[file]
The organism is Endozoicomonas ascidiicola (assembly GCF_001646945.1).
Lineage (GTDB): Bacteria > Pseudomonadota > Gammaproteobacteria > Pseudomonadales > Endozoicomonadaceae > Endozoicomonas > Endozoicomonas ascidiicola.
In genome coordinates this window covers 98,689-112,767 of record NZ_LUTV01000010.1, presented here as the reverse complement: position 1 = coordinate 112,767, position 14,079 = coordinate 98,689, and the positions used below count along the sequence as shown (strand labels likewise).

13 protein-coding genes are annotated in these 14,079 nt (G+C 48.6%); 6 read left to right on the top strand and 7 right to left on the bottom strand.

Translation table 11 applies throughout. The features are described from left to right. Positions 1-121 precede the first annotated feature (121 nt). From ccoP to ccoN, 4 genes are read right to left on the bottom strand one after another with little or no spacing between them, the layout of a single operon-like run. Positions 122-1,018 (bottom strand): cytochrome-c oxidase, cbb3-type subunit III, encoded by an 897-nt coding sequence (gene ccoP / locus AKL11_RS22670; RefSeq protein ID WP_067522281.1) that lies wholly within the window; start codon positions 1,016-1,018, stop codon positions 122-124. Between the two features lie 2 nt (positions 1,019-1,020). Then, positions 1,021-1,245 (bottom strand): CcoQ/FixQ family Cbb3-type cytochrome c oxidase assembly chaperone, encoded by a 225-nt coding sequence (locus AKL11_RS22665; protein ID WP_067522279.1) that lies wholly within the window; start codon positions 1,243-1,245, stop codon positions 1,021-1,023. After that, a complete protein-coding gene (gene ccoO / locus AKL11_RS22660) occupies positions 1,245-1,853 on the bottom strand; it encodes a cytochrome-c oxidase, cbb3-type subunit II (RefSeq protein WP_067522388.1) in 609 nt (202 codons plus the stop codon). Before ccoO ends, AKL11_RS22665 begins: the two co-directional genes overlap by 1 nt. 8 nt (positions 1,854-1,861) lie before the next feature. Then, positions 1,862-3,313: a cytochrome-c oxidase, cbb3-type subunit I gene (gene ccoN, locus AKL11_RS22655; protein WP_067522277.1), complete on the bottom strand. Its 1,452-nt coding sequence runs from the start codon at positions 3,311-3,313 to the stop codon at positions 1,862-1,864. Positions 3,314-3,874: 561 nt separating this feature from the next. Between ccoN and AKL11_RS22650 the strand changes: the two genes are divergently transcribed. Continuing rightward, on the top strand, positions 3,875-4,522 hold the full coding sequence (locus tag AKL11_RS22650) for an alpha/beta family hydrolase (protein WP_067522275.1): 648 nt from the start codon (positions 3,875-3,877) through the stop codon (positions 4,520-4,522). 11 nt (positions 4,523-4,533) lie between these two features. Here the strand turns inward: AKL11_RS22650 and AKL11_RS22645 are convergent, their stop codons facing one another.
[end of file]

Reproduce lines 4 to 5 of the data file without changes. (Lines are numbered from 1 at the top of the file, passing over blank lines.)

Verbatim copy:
13 protein-coding genes are annotated in these 14,079 nt (G+C 48.6%); 6 read left to right on the top strand and 7 right to left on the bottom strand.

Translation table 11 applies throughout. The features are described from left to right. Positions 1-121 precede the first annotated feature (121 nt). From ccoP to ccoN, 4 genes are read right to left on the bottom strand one after another with little or no spacing between them, the layout of a single operon-like run. Positions 122-1,018 (bottom strand): cytochrome-c oxidase, cbb3-type subunit III, encoded by an 897-nt coding sequence (gene ccoP / locus AKL11_RS22670; RefSeq protein ID WP_067522281.1) that lies wholly within the window; start codon positions 1,016-1,018, stop codon positions 122-124. Between the two features lie 2 nt (positions 1,019-1,020). Then, positions 1,021-1,245 (bottom strand): CcoQ/FixQ family Cbb3-type cytochrome c oxidase assembly chaperone, encoded by a 225-nt coding sequence (locus AKL11_RS22665; protein ID WP_067522279.1) that lies wholly within the window; start codon positions 1,243-1,245, stop codon positions 1,021-1,023. After that, a complete protein-coding gene (gene ccoO / locus AKL11_RS22660) occupies positions 1,245-1,853 on the bottom strand; it encodes a cytochrome-c oxidase, cbb3-type subunit II (RefSeq protein WP_067522388.1) in 609 nt (202 codons plus the stop codon). Before ccoO ends, AKL11_RS22665 begins: the two co-directional genes overlap by 1 nt. 8 nt (positions 1,854-1,861) lie before the next feature. Then, positions 1,862-3,313: a cytochrome-c oxidase, cbb3-type subunit I gene (gene ccoN, locus AKL11_RS22655; protein WP_067522277.1), complete on the bottom strand. Its 1,452-nt coding sequence runs from the start codon at positions 3,311-3,313 to the stop codon at positions 1,862-1,864. Positions 3,314-3,874: 561 nt separating this feature from the next. Between ccoN and AKL11_RS22650 the strand changes: the two genes are divergently transcribed. Continuing rightward, on the top strand, positions 3,875-4,522 hold the full coding sequence (locus tag AKL11_RS22650) for an alpha/beta family hydrolase (protein WP_067522275.1): 648 nt from the start codon (positions 3,875-3,877) through the stop codon (positions 4,520-4,522). 11 nt (positions 4,523-4,533) lie between these two features. Here the strand turns inward: AKL11_RS22650 and AKL11_RS22645 are convergent, their stop codons facing one another.